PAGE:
MADISON, Wis.—More than 80 percent of University of Wisconsin System students who sought mental health counseling at their universities during the last academic year reported improvements in their well-being, and four of five who considered dropping out over the last eight years said counseling helped them stay enrolled.
The latest Counseling Impact Assessment Report for the 2020-21 academic year shows the continued need for mental health services at UW System campuses – and the ongoing benefit to students, communities, and taxpayers. More than 18,000 students reported staying enrolled after counseling over the last eight years.
The report also underscores the challenges, including generally rising demand, providing services remotely, and inequities among universities.
“We have made mental health a priority on our campuses, and we know students are heavily reliant on services our universities provide,” said UW System President Tommy Thompson. “But there remains unmet need, and we are going to seek help from the governor and the legislature to partner with us to expand our capacity. It not only helps us retain students, but more importantly, ensures students get what they need to build a successful future.”
Thompson asked for $10 million in the latest state budget to hire more counselors, but it was not approved.
The report cites a years-long increase in students seeking mental health services on campus – up more than 50 percent over the last 10 years – but notes that demand dropped by 7.5 percent during 2020-21, likely due to access issues during the COVID-19 pandemic. Overall, more than 13,000 students used campus counseling services during the previous academic year.
“Telehealth has been a useful alternative during the pandemic, but our surveys show students prefer in-person counseling,” Thompson said. “Having more counselors will help us provide more in-person counseling to meet demand.”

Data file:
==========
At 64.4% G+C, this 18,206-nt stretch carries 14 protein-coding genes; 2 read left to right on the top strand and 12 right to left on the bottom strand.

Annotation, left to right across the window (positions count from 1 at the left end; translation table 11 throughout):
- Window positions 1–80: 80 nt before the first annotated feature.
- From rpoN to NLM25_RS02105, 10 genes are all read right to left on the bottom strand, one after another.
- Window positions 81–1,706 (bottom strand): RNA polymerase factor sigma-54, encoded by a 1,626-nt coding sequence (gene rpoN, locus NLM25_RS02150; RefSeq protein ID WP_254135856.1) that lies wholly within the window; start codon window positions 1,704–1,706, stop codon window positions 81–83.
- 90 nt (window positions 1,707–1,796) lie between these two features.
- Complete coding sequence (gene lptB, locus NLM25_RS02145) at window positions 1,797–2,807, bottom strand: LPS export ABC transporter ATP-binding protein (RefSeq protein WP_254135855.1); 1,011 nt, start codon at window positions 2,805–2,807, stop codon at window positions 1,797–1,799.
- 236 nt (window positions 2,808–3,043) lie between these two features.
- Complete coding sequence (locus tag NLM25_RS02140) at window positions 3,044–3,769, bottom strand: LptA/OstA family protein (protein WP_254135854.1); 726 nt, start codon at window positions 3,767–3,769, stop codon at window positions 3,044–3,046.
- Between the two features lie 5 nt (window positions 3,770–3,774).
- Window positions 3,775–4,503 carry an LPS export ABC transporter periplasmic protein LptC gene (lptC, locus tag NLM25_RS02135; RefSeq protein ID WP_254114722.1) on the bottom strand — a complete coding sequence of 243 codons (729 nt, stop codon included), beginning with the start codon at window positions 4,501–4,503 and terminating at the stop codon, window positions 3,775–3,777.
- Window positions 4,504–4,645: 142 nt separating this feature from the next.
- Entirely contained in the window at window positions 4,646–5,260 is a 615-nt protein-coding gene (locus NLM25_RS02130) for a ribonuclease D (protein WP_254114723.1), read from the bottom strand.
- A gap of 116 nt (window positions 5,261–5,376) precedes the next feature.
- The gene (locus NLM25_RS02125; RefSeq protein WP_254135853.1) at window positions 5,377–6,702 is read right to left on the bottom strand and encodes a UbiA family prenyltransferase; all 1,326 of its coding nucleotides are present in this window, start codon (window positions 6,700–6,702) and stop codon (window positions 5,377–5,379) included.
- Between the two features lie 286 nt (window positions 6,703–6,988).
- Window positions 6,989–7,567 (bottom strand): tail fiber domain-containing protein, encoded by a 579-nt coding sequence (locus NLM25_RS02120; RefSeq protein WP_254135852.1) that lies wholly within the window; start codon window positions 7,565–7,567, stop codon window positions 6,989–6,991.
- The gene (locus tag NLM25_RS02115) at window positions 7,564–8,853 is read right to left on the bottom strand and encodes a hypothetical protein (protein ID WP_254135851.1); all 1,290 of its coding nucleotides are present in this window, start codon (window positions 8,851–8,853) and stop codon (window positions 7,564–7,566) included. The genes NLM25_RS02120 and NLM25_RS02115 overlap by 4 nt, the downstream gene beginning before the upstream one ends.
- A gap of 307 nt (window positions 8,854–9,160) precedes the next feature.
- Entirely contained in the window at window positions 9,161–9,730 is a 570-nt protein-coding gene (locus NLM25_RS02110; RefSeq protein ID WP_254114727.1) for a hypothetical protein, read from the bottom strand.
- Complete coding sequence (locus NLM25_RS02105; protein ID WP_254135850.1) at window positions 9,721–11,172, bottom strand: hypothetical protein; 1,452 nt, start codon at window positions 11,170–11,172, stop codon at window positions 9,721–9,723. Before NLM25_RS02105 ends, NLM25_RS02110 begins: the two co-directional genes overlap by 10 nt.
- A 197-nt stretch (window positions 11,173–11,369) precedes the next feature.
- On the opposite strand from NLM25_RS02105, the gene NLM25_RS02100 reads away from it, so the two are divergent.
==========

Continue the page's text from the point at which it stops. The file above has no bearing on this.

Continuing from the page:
The current student-to-staff ratio is above nationally recommended levels at most UW System universities. The report also cites the increasing reliance on segregated fees to fund counseling services, which has increased disparities among universities.
Other findings in the report:
- Students seeking counseling were more likely than in previous years to say they had a hard time focusing on academics.
- Two of every three students said their academic focus improved after counseling.
- More than 90 percent of students seeking counseling said they would return and recommend counseling.
- After some improvement the last few years, the student-counselor ratio worsened to 1,533:1, which is greater than the 1,000:1 recommendation.
Another new report found more than 11,000 UW System students with disabilities received services during the 2020-21 academic year. Demand for these services has increased 31 percent over the last five years.
While the pandemic created new obstacles for some students with disabilities, learning remotely made it easier for others, the report found.
The two reports are available online: